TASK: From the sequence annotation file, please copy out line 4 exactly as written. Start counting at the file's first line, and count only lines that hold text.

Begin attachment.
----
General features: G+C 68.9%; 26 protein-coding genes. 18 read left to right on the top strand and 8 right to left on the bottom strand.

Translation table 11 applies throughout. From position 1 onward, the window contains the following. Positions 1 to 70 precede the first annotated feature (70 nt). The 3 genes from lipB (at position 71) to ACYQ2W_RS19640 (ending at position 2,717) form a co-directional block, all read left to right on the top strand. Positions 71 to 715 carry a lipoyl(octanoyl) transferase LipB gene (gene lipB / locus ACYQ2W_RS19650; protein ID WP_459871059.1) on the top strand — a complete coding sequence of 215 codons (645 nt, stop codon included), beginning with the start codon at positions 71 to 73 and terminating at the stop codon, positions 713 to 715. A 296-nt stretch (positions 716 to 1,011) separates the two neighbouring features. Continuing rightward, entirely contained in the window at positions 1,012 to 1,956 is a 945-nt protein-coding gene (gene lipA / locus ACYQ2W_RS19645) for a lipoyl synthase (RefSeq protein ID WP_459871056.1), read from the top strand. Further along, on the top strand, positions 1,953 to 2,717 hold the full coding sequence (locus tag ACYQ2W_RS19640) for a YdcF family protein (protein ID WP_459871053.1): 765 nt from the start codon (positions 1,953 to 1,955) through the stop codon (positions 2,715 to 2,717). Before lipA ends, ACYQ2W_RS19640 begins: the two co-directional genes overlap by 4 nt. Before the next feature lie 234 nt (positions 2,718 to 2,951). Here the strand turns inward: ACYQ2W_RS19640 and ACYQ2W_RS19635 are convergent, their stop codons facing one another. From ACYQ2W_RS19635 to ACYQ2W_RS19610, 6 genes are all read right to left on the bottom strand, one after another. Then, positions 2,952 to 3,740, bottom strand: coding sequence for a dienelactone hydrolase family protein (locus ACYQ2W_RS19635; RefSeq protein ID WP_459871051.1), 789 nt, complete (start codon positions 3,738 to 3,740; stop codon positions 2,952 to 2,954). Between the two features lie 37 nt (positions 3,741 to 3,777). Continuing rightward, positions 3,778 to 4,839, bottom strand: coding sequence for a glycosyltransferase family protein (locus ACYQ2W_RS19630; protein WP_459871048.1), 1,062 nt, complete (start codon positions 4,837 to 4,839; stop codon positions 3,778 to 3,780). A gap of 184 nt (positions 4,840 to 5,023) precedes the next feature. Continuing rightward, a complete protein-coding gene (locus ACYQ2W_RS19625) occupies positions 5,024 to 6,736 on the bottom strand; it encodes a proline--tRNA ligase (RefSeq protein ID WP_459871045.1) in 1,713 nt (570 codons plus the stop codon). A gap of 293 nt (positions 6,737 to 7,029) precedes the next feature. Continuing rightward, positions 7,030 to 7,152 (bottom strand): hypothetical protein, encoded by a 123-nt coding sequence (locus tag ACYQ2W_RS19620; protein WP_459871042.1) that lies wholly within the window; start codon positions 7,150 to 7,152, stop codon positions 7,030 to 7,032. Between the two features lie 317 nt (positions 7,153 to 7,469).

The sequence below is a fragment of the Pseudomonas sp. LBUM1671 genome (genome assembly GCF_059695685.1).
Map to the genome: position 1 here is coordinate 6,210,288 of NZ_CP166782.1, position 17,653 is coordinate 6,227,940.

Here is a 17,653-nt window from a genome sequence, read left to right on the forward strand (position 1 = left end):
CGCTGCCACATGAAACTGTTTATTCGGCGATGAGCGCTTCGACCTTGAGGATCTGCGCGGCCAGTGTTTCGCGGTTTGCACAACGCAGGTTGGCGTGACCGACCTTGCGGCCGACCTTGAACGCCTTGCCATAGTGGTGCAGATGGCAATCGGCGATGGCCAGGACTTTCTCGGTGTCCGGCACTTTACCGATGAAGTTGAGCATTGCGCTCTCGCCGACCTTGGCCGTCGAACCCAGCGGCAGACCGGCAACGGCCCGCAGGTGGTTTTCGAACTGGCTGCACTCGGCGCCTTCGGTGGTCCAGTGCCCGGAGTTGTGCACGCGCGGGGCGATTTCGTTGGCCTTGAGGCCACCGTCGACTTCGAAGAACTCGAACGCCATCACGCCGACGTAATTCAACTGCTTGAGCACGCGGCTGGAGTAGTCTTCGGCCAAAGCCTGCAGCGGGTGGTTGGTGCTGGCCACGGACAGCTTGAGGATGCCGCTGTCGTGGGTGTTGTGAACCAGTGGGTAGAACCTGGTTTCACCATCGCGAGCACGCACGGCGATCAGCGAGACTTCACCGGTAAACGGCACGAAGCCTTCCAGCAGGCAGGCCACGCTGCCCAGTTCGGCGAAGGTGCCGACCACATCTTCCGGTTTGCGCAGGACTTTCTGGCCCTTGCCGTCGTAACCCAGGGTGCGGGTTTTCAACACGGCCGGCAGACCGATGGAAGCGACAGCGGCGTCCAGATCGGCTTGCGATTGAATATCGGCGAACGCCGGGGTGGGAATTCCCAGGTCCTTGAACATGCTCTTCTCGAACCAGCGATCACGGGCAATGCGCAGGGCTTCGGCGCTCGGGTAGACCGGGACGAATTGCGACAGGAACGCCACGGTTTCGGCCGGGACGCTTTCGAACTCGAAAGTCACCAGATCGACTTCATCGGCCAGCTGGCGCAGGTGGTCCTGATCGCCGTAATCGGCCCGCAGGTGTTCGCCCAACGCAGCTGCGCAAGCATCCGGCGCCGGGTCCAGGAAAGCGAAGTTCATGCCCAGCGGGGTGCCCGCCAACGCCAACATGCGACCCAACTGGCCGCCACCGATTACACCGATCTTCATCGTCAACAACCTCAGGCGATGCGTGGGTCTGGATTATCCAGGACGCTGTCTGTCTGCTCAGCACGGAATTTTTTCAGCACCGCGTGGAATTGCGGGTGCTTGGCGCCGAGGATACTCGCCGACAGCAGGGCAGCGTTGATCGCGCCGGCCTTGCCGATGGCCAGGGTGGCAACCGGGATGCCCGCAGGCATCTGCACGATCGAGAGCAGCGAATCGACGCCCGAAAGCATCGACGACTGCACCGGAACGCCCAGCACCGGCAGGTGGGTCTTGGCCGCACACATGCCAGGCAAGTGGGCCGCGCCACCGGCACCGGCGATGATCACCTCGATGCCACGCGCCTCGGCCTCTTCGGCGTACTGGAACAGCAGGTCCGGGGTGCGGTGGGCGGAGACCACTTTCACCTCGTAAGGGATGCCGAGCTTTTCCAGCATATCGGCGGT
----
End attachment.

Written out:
Map to the genome: position 1 here is coordinate 6,210,288 of NZ_CP166782.1, position 17,653 is coordinate 6,227,940.